New York in the "Roaring Twenties" summons up the glamor of prohibition, speakeasies, flappers, movie palaces, new technologies, jazz, crime and the debonair, feckless Mayor James J. Walker presiding. Of course, 60 percent of Americans still lived below the poverty line, and New York contained a number of squalid, tenement-filled slum neighborhoods like Hells Kitchen and the lower east side where many were unemployed, life was hard, and dreams of either escape or success were rarely realized.
However, the popular imagination of the 1920s was not dominated by poverty or class strife, but by an image of big money, pleasure seeking, and for some the possibility of moving easily from poverty to wealth. It was a time when national prosperity created the kind of money for investment that made Wall Street surge, and New York replaced London as the global financial nexus. In addition, factories flourished in the outer boroughs, the city maintaining its lead as the country's leading manufacturing center.
New York had also become the nation's communications hub (radio), and played a central role in literature and the arts. The city was the home of most book publishers; writers like Willa Cather, Eugene O'Neill, and the wits of the Algonquin Round Table like Dorothy Parker; and photographers and painters like Alfred Steiglitz, John Sloan and John Marin.
Immigration was cut by prohibitive, discriminatory legislation, but the city continued to grow, climbing from 4.8 million in 1910 to 7 million in 1930. A great many people migrated from other parts of the country to New York, including blacks from the South who came during WW1 for wartime jobs, and turned Harlem into the capital of black America. The neighborhood even had a celebrated literary renaissance (Langston Hughes, Zora Neale Hurston) of its own.
New York was also rife with real estate speculation, as the 1916 zoning resolution led to "set back" style structures -- skyscrapers that created striking silhouettes, while their heights continued to grow. The Chrysler and the Empire State Buildings were completed in 1930 and 1931, each claiming new records in stature -- the taller one, the Empire State Building, reaching 1,250 feet in height.
The astonishing climb headed for a monumental fall when in 1929 the economic bubble of the 1920s burst, and the stock market crashed. The city descended into a depression, businesses failing, construction moribund, the homeless everywhere, and unemployment rising to a point where one out of four employable New Yorkers were without a job. All of the buoyancy of the 1920s boom had disappeared.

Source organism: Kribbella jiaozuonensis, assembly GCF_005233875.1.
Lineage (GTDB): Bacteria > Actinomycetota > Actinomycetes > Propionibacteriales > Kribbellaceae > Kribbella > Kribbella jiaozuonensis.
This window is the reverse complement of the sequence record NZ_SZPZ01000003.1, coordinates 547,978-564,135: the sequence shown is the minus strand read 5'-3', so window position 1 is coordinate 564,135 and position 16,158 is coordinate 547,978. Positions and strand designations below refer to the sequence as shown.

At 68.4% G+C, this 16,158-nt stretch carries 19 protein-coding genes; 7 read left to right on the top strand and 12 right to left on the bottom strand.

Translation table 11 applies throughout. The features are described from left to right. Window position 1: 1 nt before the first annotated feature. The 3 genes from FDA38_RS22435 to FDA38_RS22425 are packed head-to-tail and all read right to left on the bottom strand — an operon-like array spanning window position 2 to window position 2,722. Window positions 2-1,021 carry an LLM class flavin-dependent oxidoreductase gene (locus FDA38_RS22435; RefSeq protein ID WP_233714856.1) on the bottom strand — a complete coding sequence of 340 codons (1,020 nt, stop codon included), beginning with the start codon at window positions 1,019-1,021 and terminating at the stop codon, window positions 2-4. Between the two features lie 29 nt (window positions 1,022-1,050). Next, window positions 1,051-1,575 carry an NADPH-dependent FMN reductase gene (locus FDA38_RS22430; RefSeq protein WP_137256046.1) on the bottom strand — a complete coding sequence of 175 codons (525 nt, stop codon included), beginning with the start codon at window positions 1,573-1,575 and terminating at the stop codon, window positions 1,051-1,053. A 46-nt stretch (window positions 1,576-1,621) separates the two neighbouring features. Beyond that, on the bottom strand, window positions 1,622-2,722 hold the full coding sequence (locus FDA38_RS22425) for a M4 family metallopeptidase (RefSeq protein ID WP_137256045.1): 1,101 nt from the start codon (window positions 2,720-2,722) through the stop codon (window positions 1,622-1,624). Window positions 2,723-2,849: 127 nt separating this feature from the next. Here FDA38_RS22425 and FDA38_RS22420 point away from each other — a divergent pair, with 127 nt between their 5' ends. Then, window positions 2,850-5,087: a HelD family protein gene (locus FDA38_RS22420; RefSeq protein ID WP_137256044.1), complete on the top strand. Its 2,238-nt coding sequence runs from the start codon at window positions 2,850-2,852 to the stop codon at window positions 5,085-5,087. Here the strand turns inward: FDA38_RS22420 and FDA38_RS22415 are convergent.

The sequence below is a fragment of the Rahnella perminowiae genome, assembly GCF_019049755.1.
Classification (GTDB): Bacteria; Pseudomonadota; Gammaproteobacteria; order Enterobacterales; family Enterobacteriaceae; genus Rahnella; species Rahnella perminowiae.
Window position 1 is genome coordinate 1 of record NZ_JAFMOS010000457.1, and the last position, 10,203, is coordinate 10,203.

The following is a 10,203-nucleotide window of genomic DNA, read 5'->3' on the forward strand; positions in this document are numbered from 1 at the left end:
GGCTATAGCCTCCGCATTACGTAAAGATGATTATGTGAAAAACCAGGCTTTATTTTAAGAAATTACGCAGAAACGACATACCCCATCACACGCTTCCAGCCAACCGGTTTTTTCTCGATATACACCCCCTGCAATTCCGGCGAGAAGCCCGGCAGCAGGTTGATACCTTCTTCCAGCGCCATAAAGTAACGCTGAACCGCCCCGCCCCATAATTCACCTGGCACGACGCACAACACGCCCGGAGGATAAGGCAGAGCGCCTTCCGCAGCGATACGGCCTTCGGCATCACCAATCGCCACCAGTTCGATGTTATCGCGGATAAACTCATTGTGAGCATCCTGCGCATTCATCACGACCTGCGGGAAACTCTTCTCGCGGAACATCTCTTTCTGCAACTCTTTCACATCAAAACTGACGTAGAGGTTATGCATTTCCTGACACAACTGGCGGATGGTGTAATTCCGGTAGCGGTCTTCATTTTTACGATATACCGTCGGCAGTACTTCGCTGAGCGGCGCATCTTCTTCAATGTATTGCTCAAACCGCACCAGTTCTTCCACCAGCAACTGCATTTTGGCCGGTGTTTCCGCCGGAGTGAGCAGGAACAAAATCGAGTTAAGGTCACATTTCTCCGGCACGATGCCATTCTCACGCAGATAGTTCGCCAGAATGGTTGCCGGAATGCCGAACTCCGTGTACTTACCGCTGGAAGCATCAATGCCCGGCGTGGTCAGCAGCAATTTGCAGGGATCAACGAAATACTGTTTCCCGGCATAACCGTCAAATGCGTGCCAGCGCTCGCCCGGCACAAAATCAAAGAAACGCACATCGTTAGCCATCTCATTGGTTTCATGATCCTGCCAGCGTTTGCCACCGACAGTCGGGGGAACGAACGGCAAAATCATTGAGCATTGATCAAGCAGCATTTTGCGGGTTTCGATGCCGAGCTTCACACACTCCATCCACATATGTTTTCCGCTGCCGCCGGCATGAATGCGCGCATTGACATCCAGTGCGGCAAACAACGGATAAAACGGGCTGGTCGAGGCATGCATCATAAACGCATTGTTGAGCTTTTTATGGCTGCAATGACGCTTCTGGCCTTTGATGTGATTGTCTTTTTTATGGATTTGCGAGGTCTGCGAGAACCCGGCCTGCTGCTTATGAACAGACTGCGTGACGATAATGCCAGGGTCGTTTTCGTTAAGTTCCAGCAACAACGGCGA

What moved me to write about this remarkable time was the reissue of a 1936 novel "City for Conquest" by Aben Kandel that I have been asked to write an introduction for. Kandel wrote for American B-movies in the 1950s ("I Was a Teenage Werewolf"), but was a novelist in an earlier incarnation. His "City for Conquest" was a panoramic New York novel, which depicted characters from different classes and ethnicities to capture the complex patterns of city life.
If F. Scott Fitzgerald's "Great Gatsby" embodied the atmosphere of ‘20s New York, and brilliantly understood the infinite potential of the city -- "The city seen from the Queensboro Bridge is always the city seen for the first time, in its first wild promise of all the mystery and the beauty of the world." -- Kandel's novel in turn vividly and melodramatically evoked the city of dreams and nightmares from the turn of the century into the ‘20s.
In a series of episodes Kandel portrayed a volatile, dynamic city inhabited by the very rich, the criminal, the idealistic, the bohemian, the driven, the entrapped and impoverished. It's Kandel's symphony to a city where almost every character is pursuing "how to make a dent in this town." The city devours some of them, but others remain greedily "at the trough, sucking away, grunting, gorging at the meat and blood of New York."
Kandel's ‘20s New York is a booming city where fortunes were made in real estate -- Bronx apartment houses, midtown skyscrapers -- and easy money abounded. The new construction was callously built on the destruction of what had existed, supplanting the slums and the past, and preserving nothing.
For Kandel, the city was a feverish monster -- a world of immense inequality (just like current New York) where "six blocks from Wall Street, people haven't got a dime, six blocks from duplex apartments, people live in hovels." Still you can feel his passion, even love, for the city running through the book, however much it lacks the literary elegance and imagination of "The Great Gatsby." Despite its artistic limitations, "City for Conquest" is a fascinating artifact.
Another rich experience I recently had with an exploration of urban issues, was the Unicorn Theater's stunning production of Michael Frayn's 1984 play "Benefactors." I would like to pay homage to director Eric Hill and Stockbridge's Berkshire Theatre Festival for a play that works seamlessly on two levels: the travails that a liberal architect in the ‘60s faces in attempting to transform a seedy, working class South London neighborhood by constructing towers for its residents (an idea we know in hindsight hasn't worked); and the intricately painful interactions between two couples, one troubled, the other ostensibly intact. Frayn writes trenchantly comic dialogue, and the play is psychologically astute about the limits and dark undercurrents involved in basing a relationship on sacrifice and compassion.
I hope putting on "Benefactors" by a theater that is a beacon of first-rate work is a promise to continue producing many more sophisticated plays that demand intellectual effort from the BTF's audience.
Leonard Quart can be reached at